Two of our most basic assumptions about teaching clearly clashes with the cultures of our diverse students and tell our students to stop learning! And our students obey. They stop learning. A little at a time until, by fourth and fifth grade, teachers throw their hands up in despair, wondering what they could do.
How to Teach Students Who Don’t Look Like You by Bonnie M. Davis does a great job of helping us to examine our cultural lenses and then readjust our teaching so that we can actually teach our students. Do take a look at it and see what other assumptions about teaching that we hold as logical norms, when in fact it is detrimental to our students of color.
Why should we be mindful of CRT and actively seek to integrate it into our daily classroom instruction? I won’t go deep into this discussion. I figure, if you’ve read this far, then you already want to do it, you just want to know how. Culturally Responsive Teaching by Geneva Gay does a fantastic, and thorough job of discussing why we should use CRT. I highly recommend that every teacher should read Geneva Gay’s book.
I won’t go in-depth into culturally responsive/relevant teaching right now, but I just want to go on record as saying I just finished it and wow! What an amazing, deep, though-provoking book examining different aspects of culturally relevant teaching. I have a deeper understanding of what it is on a theoretical basis and am quite happy that I have included many features of culturally relevant teaching in my classroom instruction already. I am prepared to do more.
If you haven’t already, pick up a copy and read it for yourself.
Again, that’s Culturally Responsive Teaching by Geneva Gay.
About two weeks ago, I had the opportunity to visit a high school American History class and what I saw shocked me.
On the board was listed 10 weeks worth of homework assignments by due dates:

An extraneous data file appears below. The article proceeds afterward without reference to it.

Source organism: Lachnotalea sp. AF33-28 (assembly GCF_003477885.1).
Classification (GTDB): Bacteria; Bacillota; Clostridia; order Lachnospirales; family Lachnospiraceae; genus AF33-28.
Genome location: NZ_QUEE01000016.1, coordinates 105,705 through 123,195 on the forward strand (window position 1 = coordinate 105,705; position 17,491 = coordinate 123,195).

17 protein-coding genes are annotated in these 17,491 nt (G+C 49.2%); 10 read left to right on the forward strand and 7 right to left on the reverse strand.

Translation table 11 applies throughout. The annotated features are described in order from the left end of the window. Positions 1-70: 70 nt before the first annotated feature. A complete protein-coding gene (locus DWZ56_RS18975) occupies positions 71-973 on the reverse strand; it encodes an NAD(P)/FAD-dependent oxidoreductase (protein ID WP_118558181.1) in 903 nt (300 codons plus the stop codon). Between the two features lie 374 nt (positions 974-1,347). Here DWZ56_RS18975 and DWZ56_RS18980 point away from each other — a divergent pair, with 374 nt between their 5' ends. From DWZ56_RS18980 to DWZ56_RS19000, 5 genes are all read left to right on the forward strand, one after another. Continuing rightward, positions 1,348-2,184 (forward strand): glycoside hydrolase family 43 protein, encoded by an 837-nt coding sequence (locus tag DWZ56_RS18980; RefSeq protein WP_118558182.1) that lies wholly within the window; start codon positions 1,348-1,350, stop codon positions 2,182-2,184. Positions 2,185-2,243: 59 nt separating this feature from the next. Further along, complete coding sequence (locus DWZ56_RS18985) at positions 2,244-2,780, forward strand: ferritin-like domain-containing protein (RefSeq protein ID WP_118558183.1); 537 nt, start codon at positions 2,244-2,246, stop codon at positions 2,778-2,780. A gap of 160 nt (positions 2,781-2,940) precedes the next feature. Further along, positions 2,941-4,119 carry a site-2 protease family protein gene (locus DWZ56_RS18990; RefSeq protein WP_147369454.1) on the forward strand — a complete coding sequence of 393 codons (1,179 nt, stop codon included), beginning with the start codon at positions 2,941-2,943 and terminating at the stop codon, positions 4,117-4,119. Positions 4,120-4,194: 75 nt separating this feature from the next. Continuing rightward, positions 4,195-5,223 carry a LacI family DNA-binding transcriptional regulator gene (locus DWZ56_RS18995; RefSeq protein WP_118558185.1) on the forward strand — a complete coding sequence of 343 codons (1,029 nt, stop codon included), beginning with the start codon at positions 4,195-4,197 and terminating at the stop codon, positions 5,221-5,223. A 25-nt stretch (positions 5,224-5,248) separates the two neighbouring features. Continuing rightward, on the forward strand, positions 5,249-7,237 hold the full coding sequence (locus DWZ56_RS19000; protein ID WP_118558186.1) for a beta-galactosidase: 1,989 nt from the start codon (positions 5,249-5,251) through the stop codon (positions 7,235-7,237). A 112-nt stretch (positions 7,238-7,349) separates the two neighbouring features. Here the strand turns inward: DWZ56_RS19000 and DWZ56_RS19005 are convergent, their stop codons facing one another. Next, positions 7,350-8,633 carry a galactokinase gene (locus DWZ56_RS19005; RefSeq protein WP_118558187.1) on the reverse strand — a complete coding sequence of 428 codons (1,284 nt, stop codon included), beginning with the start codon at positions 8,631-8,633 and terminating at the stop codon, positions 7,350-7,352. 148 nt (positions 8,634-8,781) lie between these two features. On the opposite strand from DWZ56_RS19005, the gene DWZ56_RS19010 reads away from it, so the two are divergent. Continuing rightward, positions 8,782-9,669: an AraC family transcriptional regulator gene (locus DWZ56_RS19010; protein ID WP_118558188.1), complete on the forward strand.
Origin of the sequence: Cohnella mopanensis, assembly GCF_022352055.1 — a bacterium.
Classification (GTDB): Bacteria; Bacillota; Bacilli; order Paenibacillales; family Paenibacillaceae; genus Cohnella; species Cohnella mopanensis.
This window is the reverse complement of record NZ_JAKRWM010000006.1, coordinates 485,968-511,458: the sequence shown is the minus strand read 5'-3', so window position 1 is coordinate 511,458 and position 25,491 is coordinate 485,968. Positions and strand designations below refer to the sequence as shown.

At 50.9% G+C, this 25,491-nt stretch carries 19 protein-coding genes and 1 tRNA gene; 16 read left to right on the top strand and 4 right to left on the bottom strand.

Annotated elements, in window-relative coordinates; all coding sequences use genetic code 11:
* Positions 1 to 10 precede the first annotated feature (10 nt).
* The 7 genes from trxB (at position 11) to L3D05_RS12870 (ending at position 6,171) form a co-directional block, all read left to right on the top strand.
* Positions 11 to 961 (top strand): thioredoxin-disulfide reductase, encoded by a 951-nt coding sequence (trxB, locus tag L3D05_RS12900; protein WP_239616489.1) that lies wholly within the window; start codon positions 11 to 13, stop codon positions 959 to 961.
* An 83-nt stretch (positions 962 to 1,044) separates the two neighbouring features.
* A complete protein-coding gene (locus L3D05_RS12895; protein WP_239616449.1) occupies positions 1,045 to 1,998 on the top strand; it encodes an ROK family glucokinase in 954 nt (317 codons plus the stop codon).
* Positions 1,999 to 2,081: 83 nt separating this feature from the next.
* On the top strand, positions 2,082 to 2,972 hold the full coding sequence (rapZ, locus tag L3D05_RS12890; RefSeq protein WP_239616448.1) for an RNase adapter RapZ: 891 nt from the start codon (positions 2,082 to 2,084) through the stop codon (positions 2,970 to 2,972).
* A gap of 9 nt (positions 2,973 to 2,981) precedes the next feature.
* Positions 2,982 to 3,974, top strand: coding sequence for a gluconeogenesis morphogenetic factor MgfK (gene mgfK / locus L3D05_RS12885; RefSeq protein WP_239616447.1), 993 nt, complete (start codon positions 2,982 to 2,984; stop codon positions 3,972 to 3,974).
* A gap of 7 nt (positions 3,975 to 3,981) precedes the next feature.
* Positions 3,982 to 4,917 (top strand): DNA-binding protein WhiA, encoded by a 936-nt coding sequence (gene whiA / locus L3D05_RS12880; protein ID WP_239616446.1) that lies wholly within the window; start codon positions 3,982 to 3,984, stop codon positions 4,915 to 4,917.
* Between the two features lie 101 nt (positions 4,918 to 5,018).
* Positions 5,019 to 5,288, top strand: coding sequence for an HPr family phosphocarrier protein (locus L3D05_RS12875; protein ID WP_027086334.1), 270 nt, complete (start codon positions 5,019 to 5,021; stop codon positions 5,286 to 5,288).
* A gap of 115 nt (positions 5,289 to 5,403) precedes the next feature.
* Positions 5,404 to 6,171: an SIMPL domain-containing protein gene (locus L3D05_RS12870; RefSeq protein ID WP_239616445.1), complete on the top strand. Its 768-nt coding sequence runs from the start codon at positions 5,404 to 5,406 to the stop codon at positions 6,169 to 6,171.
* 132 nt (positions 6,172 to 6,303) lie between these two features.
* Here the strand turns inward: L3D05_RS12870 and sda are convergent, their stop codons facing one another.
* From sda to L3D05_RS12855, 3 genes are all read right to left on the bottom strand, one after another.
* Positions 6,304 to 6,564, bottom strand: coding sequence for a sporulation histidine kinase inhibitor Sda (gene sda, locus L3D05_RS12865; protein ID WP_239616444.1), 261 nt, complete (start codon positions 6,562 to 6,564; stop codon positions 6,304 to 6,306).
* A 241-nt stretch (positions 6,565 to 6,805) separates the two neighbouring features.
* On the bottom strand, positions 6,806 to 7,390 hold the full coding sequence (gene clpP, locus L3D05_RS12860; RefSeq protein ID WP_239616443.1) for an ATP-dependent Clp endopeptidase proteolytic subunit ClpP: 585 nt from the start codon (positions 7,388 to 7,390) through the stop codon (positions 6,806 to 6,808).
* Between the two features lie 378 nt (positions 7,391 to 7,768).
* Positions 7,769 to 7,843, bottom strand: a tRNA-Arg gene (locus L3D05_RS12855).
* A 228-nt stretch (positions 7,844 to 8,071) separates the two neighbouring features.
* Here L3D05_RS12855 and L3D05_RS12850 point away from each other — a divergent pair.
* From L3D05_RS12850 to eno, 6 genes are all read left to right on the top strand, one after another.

- Chapter 1
- Chapter 2
- Chapter 3
- Q&A, pg blah blah
- Chapter 4
- Chapter 5
- The Constitution
Well, at least there was clear expectations…for the materials that the students need to cover. What exactly are the students supposed to learn of American History? I don’t know, but I do know they need to read a chapter a week, who cares what the chapter’s about.
Perhaps I’m alone in looking at the list and feeling outraged.
Somehow, I thought History class should be more interesting, more involved, more though provocative given the state of our country today.
Now, keeping in mind that I’m a second grade teacher and that MY American History teacher taught in the EXACT same manner as above and I don’t remember a THING about American History, here’s a proposed list of assignments that I would have liked to have seen on the board.
- Who lived in pre-colonial America? Choose one people to read up on, create an artifact relevant to these people and be prepared for show-and-tell.
- What happened to indigenous population once European settlement of the Americas began? Choose a side, pro or con, and be prepared for a debate on the benefits of European settlement.
- Could colonial America be built without the use of slavery? Be prepared for a debate on the pros and cons of slavery. You will be assigned a side at the time of the debate.
- Was it ethical for colonial America to declare independence from Great Britain? Write a Declaration of Independence to secede California from the U.S. You may work with partners or alone.
And so on.
It’s not as if as a teacher you would need to create new materials. The mandated textbook could be used to find all this information. Of course, some students might decide it’s worth their time to look up the information on the Internet, maybe even a library search, or a discussion with their parents…
I don’t know. I’m not a History teacher. Maybe you History teachers can weigh in on this. What do you think?
One of the tenets of Culturally Responsive Teaching is that students from different cultural background would have different communication styles which may clash with the communication style of the teacher. So, how do we teach students who communicate differently from us?
In America, the dominant way to organize communication is “topic-centered”. We focus on one topic at a time and logically follow through to a conclusion in an orderly manner. It’s very linear. If we are part of the dominant culture, we automatically think this is the correct way of organizing our thinking, our speech, and our writing.